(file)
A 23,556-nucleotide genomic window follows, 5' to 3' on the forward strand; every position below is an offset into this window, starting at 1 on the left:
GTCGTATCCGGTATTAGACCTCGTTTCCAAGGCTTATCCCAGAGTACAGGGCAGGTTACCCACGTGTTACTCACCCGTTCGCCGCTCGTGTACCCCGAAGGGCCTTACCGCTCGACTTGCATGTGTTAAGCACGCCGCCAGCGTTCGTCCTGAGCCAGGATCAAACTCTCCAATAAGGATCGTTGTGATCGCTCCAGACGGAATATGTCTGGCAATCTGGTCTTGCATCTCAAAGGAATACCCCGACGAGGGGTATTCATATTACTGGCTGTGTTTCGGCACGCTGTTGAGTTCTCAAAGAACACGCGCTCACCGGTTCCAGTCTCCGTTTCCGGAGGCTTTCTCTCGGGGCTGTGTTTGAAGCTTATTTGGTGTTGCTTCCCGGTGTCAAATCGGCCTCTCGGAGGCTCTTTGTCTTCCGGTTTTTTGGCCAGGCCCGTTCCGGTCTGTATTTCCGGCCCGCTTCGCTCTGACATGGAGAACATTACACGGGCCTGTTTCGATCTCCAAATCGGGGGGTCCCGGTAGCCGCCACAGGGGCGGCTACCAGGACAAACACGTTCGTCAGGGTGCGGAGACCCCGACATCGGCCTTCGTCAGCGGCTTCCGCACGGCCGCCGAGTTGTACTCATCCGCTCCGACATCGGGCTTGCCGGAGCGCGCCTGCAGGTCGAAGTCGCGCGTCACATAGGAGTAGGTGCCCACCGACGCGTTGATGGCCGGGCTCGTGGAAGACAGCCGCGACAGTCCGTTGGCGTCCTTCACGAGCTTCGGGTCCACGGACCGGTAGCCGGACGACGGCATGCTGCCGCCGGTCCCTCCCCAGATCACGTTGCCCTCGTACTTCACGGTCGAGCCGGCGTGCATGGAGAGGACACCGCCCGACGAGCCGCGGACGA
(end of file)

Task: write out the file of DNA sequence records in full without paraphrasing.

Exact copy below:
A 23,556-nucleotide genomic window follows, 5' to 3' on the forward strand; every position below is an offset into this window, starting at 1 on the left:
GTCGTATCCGGTATTAGACCTCGTTTCCAAGGCTTATCCCAGAGTACAGGGCAGGTTACCCACGTGTTACTCACCCGTTCGCCGCTCGTGTACCCCGAAGGGCCTTACCGCTCGACTTGCATGTGTTAAGCACGCCGCCAGCGTTCGTCCTGAGCCAGGATCAAACTCTCCAATAAGGATCGTTGTGATCGCTCCAGACGGAATATGTCTGGCAATCTGGTCTTGCATCTCAAAGGAATACCCCGACGAGGGGTATTCATATTACTGGCTGTGTTTCGGCACGCTGTTGAGTTCTCAAAGAACACGCGCTCACCGGTTCCAGTCTCCGTTTCCGGAGGCTTTCTCTCGGGGCTGTGTTTGAAGCTTATTTGGTGTTGCTTCCCGGTGTCAAATCGGCCTCTCGGAGGCTCTTTGTCTTCCGGTTTTTTGGCCAGGCCCGTTCCGGTCTGTATTTCCGGCCCGCTTCGCTCTGACATGGAGAACATTACACGGGCCTGTTTCGATCTCCAAATCGGGGGGTCCCGGTAGCCGCCACAGGGGCGGCTACCAGGACAAACACGTTCGTCAGGGTGCGGAGACCCCGACATCGGCCTTCGTCAGCGGCTTCCGCACGGCCGCCGAGTTGTACTCATCCGCTCCGACATCGGGCTTGCCGGAGCGCGCCTGCAGGTCGAAGTCGCGCGTCACATAGGAGTAGGTGCCCACCGACGCGTTGATGGCCGGGCTCGTGGAAGACAGCCGCGACAGTCCGTTGGCGTCCTTCACGAGCTTCGGGTCCACGGACCGGTAGCCGGACGACGGCATGCTGCCGCCGGTCCCTCCCCAGATCACGTTGCCCTCGTACTTCACGGTCGAGCCGGCGTGCATGGAGAGGACACCGCCCGACGAGCCGCGGACGA